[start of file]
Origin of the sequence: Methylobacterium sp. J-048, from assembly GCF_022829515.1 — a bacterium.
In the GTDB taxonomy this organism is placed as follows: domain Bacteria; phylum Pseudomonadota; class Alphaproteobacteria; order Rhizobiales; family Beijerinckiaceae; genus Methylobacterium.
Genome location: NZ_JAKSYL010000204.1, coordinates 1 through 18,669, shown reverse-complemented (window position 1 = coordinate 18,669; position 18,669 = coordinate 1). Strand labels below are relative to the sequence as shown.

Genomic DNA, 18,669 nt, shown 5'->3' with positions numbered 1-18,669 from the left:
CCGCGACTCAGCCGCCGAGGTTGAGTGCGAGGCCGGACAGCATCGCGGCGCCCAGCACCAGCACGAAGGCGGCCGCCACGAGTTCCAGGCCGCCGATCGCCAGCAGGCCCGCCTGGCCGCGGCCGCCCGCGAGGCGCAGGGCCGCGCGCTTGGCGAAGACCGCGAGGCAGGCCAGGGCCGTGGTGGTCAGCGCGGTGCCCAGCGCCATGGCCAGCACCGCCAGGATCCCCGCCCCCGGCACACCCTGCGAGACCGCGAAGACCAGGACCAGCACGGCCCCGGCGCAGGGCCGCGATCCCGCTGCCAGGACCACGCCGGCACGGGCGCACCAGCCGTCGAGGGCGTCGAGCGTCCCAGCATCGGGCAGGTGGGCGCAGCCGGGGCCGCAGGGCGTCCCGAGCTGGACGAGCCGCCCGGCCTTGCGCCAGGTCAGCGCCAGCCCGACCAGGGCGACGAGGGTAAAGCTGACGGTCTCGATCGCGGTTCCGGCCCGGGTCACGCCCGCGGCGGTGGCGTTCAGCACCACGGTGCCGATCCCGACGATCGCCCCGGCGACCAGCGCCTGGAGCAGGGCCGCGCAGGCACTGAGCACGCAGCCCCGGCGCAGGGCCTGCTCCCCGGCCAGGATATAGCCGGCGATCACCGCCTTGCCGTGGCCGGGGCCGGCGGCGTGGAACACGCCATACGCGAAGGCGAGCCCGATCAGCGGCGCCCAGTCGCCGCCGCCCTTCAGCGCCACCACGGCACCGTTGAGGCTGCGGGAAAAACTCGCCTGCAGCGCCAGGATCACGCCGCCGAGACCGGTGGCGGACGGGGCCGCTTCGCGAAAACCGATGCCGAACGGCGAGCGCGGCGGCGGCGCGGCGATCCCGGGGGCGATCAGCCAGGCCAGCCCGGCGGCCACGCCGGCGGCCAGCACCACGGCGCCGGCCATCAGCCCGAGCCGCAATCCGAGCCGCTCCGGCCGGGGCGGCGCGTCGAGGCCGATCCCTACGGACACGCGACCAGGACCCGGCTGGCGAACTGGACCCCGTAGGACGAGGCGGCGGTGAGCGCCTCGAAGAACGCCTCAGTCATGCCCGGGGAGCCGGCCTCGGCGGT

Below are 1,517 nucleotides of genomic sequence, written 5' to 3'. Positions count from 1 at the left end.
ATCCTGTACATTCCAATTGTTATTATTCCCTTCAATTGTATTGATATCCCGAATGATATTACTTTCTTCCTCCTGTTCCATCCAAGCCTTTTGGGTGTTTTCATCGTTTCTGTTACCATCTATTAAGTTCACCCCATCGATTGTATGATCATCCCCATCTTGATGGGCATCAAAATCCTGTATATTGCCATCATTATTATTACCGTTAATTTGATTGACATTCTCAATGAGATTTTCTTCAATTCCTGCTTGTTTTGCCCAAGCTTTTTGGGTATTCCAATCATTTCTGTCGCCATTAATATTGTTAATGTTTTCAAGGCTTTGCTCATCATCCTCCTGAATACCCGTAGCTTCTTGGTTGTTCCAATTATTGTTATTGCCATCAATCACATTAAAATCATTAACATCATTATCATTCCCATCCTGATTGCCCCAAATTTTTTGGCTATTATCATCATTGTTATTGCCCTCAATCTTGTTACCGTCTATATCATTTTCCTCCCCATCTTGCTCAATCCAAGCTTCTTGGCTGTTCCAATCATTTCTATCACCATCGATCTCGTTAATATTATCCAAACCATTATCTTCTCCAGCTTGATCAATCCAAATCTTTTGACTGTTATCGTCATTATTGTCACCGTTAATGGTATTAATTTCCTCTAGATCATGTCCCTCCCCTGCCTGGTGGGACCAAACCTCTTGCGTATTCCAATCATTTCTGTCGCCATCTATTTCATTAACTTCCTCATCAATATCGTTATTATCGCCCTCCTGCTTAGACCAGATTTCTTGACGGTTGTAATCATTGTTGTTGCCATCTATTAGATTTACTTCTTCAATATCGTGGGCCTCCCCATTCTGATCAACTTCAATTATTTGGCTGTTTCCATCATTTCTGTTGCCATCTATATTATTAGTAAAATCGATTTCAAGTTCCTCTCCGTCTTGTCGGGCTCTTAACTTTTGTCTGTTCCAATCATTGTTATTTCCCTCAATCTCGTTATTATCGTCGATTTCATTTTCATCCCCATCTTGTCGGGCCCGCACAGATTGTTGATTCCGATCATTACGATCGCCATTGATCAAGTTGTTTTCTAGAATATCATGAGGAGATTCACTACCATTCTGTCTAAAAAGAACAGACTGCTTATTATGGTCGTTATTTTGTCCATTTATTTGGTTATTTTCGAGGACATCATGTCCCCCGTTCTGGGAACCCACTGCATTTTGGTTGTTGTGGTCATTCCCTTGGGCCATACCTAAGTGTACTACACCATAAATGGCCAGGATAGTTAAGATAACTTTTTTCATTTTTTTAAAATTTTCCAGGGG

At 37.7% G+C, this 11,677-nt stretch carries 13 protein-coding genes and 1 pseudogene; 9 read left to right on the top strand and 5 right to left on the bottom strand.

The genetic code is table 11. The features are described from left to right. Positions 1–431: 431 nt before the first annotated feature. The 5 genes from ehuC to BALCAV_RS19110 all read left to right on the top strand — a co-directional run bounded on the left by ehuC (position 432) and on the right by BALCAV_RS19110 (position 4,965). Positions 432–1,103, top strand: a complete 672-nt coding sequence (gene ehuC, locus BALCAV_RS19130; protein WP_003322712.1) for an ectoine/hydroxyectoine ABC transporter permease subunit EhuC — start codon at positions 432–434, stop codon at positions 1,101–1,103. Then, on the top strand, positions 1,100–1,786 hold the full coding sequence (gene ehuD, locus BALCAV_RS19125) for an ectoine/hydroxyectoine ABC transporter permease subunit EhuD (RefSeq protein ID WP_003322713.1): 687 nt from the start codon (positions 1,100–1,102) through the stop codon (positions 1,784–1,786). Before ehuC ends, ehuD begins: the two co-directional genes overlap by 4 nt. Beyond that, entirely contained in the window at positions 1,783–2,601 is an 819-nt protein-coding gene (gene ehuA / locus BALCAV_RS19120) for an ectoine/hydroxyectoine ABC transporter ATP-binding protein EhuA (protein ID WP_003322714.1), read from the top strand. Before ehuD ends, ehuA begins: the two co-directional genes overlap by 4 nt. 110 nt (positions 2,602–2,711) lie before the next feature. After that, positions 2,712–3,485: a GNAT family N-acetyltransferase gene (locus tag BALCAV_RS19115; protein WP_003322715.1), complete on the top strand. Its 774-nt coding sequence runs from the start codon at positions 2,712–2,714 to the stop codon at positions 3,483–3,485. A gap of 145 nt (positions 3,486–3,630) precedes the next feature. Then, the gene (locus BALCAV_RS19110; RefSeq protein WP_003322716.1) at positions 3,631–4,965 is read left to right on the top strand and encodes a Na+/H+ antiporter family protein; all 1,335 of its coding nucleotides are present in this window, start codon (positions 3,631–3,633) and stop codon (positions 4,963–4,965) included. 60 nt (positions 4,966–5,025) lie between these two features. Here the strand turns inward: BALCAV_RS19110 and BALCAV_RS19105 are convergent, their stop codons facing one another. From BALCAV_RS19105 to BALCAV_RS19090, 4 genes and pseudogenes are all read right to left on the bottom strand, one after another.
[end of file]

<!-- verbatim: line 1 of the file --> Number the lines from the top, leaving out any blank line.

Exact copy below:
Origin of the sequence: Methylobacterium sp. J-048, from assembly GCF_022829515.1 — a bacterium.